Consider a simple atomic liquid or colloidal suspension . The average density
at a distance *r* of a given particle is defined to be ,
i.e.

Here is the average density in the fluid. Notice that is a conditional density; it is the density at , given a particle is present in the origin. A qualitative picture of

It is clear that *g*(*r*) should go to 1 for large *r*. At very short *r*the radial distribution function must be zero, because two particles cannot
occupy the same space. Outside the van der Waals diameter, there is a peak
because the remaining *N*-1 particles try to diffuse into the region
occupied by the one at the origin. The surplus of particles in the first
peak causes a lack of particles a little bit further on, explaining the
minimum of *g*(*r*) around .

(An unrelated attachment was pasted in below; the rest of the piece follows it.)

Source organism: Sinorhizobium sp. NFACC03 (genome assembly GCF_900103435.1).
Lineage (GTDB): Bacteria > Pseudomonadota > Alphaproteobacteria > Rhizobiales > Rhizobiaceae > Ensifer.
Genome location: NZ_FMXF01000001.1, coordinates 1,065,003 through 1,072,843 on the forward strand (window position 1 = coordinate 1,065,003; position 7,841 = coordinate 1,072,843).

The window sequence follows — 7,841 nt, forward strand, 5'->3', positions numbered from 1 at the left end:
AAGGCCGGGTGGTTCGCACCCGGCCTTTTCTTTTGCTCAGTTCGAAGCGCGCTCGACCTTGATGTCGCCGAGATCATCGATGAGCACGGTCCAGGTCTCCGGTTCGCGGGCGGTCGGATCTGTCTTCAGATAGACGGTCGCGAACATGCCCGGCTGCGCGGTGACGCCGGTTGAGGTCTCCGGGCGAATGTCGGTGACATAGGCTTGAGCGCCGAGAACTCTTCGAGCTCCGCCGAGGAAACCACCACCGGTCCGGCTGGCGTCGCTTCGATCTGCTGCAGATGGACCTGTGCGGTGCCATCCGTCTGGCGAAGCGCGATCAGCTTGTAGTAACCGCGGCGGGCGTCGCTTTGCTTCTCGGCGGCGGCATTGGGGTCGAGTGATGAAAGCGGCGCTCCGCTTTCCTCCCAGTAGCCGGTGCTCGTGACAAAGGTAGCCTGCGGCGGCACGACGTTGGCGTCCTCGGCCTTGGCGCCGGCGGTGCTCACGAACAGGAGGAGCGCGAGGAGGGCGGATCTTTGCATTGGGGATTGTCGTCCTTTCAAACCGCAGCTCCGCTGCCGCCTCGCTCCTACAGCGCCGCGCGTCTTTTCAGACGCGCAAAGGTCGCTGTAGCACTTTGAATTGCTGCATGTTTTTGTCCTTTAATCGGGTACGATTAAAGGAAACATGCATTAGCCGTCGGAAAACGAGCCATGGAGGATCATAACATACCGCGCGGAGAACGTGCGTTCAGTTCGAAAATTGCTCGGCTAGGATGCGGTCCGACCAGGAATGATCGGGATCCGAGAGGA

Radial distribution functions may be measured by means of scattering
experiments, for example by means of X-ray or neutron scattering in the case of atomic liquids, or by means of
SAXS, SANS or light scattering in the case of colloidal suspensions. Generally the
sample produces a scattering amplitude

(2.4) |

at the detector. Here is the scattering power at position , and is defined by

(2.5) |

where and are the wavevectors of the outgoing and incoming wave respectively. The measured intensity is proportional to

(2.6) |

Writing the scattering power like

(2.7) |

we find after some algebra

= | (2.8) | ||

= | (2.9) |

The important quantity for us is

= | |||

= | |||

= | (2.10) |

The -function only gives a contribution at , i.e. to the forward scattering. At all other

(2.11) |

i.e. essentially the Fourier transform of the total correlation function

Once we have determined the radial distribution function we may calculate
several quantities of interest, like

(2.12) |

(2.13) |

where is the interaction potential between two particles in the system, and

(2.14) |

For more information we refer to any book on liquid state theory, like for example J. -P. Hansen and I. R. McDonald , Theory of simple liquids.